Simon Maxwell

Recent Projects

Towards an Asia-Europe Partnership for Sustainable Development (funded by the EC / Tech4Dev)

Towards an Asia-Europe Partnership for Sustainable Development

Simon has completed work with Tech4Dev preparing for and participating in the ASEM Development Conference II –Towards an Asia-Europe Partnership for Sustainable Development, co-organised by the European Commission and the Government of the Republic of Indonesia, took place in Yogyakarta (Indonesia) on 26-27 May 2010.  His trip report is availabe under blogs.

Member of the German Marshall Fund Transatlantic Task Force on Development

Simon is a Member of the German Marshall Fund Transatlantic Task Force on Development, a position he has held since 2007

The taskforce sets out its missions as: Global poverty is a challenge to us all, because it affects us all. In our interdependent world, we must act together to address this global challenge. Development matters. The Taskforce consists of 24 members from the United States, Canada and Europe. Our countries have a joint population of 740 million people, account for around half of all global trade, and provide more than 85 percent of Official Development Assistance (ODA). It is therefore particularly important for these countries to reassess policies and practices with the intention to improve global development outcomes, such as economic and human progress. The combined leadership of North America and Europe can help to accelerate the pace of human development, but only by working together in partnership will we be successful – rather than working alone, or worse, in separate directions. The Taskforce urges leadership on and commitment to development even in the midst of the economic and financial crises that beset the world.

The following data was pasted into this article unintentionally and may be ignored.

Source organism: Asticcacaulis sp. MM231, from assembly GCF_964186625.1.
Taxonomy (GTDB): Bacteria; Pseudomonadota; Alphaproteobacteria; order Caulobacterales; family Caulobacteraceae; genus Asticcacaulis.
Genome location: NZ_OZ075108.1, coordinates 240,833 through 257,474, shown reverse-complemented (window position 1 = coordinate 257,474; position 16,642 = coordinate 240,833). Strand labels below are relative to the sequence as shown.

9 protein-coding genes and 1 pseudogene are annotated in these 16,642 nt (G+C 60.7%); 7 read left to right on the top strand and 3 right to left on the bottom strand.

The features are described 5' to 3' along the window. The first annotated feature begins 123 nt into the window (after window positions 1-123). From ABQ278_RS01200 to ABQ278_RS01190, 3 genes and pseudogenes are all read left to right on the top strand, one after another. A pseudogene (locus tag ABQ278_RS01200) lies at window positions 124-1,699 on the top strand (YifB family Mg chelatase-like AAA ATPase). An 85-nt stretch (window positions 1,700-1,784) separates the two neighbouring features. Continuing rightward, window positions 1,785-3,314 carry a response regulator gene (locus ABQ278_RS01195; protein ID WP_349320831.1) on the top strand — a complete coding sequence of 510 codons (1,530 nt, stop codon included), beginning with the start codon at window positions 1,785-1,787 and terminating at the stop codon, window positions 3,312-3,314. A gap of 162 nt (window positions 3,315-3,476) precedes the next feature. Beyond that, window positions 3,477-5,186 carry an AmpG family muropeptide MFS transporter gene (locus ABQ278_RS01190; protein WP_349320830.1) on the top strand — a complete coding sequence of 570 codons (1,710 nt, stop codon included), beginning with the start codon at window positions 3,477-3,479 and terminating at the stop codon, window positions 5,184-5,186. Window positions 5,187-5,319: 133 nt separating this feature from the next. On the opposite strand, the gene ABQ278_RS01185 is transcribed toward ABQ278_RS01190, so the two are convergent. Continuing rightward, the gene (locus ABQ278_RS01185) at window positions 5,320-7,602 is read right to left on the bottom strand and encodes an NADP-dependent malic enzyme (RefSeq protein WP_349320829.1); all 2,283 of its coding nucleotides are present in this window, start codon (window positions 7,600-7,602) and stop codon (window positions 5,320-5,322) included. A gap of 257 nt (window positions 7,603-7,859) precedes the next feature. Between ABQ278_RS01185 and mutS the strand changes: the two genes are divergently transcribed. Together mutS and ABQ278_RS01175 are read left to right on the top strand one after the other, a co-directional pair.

Harnessing the Power of Business for Development Impact (funded by Business Action for Africa)

Simon is currently moderating four sessions for Business Action for Africa

The 2009 series 'Harnessing the Power of Business for Development Impact' concluded that doing good business is very often the most powerful and systainable way to reduce poverty.  To read Simon's summary of the lessons learned, click here.

The current series builds on this and aims to continue to deepen understanding of how the sector can best harness core business practices to achieve the greatest potential impact on development and poverty alleviation.  This series is organised by Business Action for Africa, DfID and the Harvard Kennedy School.

Joining up Africa (funded by the Department for International Development)

Simon recently hosted DfID's Joining up Africa event, with Jon Snow.  The event was a major international conference to promote better regional economic integration in sub-Saharan Africa.

The event - which brought 200 delegates from African politics, donors, business and civil society - was held in partnership with three key pan-African institutions; the African Union Commission, the African Development Bank and the United Nations Economic Commission for Africa.

Other partners were the World Bank, the European Commission, the Infrastructure Consortium for Africa and UK Trade and Investment. 

The objective of the event was to push for faster and more substantial progress on trade in the region.

It agreed:

  • Commitments to improve the way more than $6 billion in multilateral aid to regional programmes is spent.